When the alarm went off this morning I could scarcely hear its persistent beeping over the noise outside. A train screamed by, shaking the ground beneath us, and the natural world seemed to be engaged in an epic battle between sea and sky.
Peeking our heads out of the tent, we sat and stared in awe at the storm raging just feet away, feeling like we were on the prow of a ship on doomsday at the edge of the known world. The water boiled violently below us, lightning pierced the sea in fiery illuminations, and the inky blue sky was alive with churning clouds.
We tried to take some pictures during a brief lull but quickly had to close up our tent when sheets of water began hurling down from the sky. Before we could even zip shut our little rain fly doors, our tent was soaked. Again!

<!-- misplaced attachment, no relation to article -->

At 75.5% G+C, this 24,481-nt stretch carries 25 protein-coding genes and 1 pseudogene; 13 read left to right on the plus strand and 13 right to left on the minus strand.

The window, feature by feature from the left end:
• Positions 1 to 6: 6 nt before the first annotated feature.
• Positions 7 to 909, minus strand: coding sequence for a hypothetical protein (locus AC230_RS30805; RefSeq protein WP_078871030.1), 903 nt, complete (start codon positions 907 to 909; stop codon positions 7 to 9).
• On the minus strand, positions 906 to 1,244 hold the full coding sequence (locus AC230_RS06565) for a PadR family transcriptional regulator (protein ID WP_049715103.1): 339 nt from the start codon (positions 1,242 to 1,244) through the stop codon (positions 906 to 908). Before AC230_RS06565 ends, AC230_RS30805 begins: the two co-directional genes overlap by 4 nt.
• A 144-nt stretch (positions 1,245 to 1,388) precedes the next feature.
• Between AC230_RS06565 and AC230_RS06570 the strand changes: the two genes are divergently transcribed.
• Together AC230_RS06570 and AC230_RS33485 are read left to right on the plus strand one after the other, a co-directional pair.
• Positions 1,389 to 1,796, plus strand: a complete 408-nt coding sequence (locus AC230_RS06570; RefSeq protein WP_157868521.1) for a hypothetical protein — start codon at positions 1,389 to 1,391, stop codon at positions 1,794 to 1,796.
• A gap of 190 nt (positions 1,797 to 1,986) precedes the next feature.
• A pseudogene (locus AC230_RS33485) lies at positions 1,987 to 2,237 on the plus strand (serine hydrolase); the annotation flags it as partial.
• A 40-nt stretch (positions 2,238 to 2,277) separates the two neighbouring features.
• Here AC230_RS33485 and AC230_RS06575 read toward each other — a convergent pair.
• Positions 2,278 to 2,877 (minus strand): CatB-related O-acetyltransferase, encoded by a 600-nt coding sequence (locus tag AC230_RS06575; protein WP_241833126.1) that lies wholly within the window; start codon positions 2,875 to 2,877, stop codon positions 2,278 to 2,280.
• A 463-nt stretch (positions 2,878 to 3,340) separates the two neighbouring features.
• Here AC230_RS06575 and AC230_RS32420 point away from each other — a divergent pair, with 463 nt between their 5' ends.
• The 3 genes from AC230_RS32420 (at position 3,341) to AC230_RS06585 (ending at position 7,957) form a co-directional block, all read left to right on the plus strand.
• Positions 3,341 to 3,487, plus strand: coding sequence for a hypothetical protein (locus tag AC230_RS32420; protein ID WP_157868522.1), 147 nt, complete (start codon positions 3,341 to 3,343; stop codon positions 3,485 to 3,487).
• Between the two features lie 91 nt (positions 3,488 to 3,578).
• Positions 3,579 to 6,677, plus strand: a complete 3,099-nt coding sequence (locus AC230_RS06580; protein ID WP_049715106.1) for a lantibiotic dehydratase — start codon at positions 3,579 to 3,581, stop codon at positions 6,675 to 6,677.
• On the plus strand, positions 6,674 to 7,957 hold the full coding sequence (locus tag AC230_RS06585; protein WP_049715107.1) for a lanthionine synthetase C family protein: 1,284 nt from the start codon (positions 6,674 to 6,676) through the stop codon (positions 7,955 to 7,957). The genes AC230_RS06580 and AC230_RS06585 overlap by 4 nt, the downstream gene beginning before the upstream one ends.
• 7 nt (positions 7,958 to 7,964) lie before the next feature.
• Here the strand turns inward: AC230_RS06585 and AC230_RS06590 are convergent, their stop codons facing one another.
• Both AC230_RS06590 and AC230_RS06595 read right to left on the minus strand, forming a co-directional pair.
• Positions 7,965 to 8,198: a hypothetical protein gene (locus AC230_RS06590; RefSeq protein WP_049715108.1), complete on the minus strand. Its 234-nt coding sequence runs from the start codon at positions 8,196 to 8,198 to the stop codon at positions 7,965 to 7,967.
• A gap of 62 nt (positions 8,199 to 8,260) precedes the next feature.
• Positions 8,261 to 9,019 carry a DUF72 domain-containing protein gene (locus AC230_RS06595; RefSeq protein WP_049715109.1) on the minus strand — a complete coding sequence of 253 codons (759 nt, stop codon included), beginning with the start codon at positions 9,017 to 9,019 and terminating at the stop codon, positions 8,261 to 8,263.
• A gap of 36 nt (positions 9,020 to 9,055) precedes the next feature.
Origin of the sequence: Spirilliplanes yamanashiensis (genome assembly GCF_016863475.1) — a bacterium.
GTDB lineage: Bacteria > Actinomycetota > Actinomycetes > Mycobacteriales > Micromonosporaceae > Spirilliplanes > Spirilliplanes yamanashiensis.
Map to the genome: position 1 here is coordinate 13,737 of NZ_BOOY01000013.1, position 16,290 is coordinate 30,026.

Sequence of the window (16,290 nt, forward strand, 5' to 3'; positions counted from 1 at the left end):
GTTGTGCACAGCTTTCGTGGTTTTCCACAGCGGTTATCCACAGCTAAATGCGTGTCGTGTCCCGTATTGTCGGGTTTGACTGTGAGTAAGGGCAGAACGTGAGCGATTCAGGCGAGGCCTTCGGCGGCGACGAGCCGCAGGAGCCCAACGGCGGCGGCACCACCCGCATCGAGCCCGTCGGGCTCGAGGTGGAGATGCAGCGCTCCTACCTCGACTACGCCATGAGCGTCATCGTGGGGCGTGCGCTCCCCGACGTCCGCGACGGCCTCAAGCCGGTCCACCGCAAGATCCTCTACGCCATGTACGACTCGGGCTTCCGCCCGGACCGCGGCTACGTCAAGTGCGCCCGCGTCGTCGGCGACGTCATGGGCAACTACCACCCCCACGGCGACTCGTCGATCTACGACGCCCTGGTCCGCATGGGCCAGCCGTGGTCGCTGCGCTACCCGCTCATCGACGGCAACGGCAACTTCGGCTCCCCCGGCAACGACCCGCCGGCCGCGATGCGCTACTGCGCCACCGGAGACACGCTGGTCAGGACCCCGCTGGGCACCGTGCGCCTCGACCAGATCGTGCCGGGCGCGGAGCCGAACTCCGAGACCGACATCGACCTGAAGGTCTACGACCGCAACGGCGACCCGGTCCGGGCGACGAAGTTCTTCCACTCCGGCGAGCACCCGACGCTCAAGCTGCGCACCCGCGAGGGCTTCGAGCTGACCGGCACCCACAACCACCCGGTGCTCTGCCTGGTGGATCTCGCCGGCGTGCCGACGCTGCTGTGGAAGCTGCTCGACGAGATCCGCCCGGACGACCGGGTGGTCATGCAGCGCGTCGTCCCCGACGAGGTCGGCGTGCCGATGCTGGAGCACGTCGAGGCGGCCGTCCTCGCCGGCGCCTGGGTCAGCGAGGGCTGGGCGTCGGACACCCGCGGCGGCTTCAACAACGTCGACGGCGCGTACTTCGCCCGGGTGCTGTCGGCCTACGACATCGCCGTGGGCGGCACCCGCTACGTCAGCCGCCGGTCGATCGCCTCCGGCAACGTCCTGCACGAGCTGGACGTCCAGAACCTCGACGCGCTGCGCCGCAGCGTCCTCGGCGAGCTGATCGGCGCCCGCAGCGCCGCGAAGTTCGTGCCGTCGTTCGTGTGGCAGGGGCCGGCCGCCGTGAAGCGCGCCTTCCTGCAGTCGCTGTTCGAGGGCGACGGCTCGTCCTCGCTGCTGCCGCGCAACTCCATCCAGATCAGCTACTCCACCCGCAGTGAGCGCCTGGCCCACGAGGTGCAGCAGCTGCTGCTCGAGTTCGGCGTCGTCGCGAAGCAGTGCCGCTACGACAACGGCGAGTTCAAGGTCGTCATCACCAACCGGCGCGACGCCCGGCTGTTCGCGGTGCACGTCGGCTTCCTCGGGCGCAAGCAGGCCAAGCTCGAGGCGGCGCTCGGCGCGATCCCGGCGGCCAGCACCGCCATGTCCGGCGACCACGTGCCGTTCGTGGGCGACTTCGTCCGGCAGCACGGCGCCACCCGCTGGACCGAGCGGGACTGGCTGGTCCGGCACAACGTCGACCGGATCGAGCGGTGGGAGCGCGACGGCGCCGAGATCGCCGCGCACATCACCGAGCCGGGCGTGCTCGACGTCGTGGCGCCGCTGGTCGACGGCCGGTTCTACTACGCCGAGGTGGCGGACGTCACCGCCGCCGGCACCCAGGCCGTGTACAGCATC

Doing our best to ignore the feeling of wet nylon against bare skin and the sight of our damp tent littered with dirt, sand, and wet cracker crumbs, we pulled the sleeping bag over our heads and tried to go back to sleep. A few hours later when we peeked our heads out, we could see dark sheets of clouds blowing over and patches of blue sky beginning to appear. Time to pack up camp!
Everything dried out quickly but we decided that nearly a week of free-camping and several days of rain had earned us a night or two in a hotel.
Less than a kilometer down the road was the Park Hotel. Upon inspecting the room (which consisted of us running around like kids, admiring the shower and the fridge, and then flopping face-first onto the GIANT BED) we decided to go for it and take a couple of days off. As the rain started again, we simply smiled and closed the shutters, leaving nature firmly outside.